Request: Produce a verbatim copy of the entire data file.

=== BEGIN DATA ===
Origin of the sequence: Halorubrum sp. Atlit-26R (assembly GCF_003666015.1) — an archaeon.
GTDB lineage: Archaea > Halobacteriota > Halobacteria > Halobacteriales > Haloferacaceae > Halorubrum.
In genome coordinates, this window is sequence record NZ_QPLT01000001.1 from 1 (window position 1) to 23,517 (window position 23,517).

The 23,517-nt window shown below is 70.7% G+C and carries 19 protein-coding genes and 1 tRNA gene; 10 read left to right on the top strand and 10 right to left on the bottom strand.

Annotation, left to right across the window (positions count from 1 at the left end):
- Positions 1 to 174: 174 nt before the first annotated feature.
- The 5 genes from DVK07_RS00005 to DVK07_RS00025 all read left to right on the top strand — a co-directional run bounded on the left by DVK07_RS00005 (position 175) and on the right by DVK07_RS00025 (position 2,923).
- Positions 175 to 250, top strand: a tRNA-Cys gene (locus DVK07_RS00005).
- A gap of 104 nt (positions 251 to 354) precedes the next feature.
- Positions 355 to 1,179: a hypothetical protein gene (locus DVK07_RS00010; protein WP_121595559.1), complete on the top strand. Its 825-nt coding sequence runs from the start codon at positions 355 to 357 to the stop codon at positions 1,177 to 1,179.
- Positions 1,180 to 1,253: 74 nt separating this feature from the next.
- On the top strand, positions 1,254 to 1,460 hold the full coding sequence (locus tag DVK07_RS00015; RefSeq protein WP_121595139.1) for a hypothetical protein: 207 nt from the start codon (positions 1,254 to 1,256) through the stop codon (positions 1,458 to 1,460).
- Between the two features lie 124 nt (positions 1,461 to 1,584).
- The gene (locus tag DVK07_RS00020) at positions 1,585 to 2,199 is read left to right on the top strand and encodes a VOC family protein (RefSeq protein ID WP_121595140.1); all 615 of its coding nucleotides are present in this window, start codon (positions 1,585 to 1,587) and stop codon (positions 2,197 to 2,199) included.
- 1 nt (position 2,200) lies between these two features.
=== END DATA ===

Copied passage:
Origin of the sequence: Halorubrum sp. Atlit-26R (assembly GCF_003666015.1) — an archaeon.
GTDB lineage: Archaea > Halobacteriota > Halobacteria > Halobacteriales > Haloferacaceae > Halorubrum.
In genome coordinates, this window is sequence record NZ_QPLT01000001.1 from 1 (window position 1) to 23,517 (window position 23,517).

The 23,517-nt window shown below is 70.7% G+C and carries 19 protein-coding genes and 1 tRNA gene; 10 read left to right on the top strand and 10 right to left on the bottom strand.

Annotation, left to right across the window (positions count from 1 at the left end):
- Positions 1 to 174: 174 nt before the first annotated feature.
- The 5 genes from DVK07_RS00005 to DVK07_RS00025 all read left to right on the top strand — a co-directional run bounded on the left by DVK07_RS00005 (position 175) and on the right by DVK07_RS00025 (position 2,923).
- Positions 175 to 250, top strand: a tRNA-Cys gene (locus DVK07_RS00005).
- A gap of 104 nt (positions 251 to 354) precedes the next feature.
- Positions 355 to 1,179: a hypothetical protein gene (locus DVK07_RS00010; protein WP_121595559.1), complete on the top strand. Its 825-nt coding sequence runs from the start codon at positions 355 to 357 to the stop codon at positions 1,177 to 1,179.
- Positions 1,180 to 1,253: 74 nt separating this feature from the next.
- On the top strand, positions 1,254 to 1,460 hold the full coding sequence (locus tag DVK07_RS00015; RefSeq protein WP_121595139.1) for a hypothetical protein: 207 nt from the start codon (positions 1,254 to 1,256) through the stop codon (positions 1,458 to 1,460).
- Between the two features lie 124 nt (positions 1,461 to 1,584).
- The gene (locus tag DVK07_RS00020) at positions 1,585 to 2,199 is read left to right on the top strand and encodes a VOC family protein (RefSeq protein ID WP_121595140.1); all 615 of its coding nucleotides are present in this window, start codon (positions 1,585 to 1,587) and stop codon (positions 2,197 to 2,199) included.
- 1 nt (position 2,200) lies between these two features.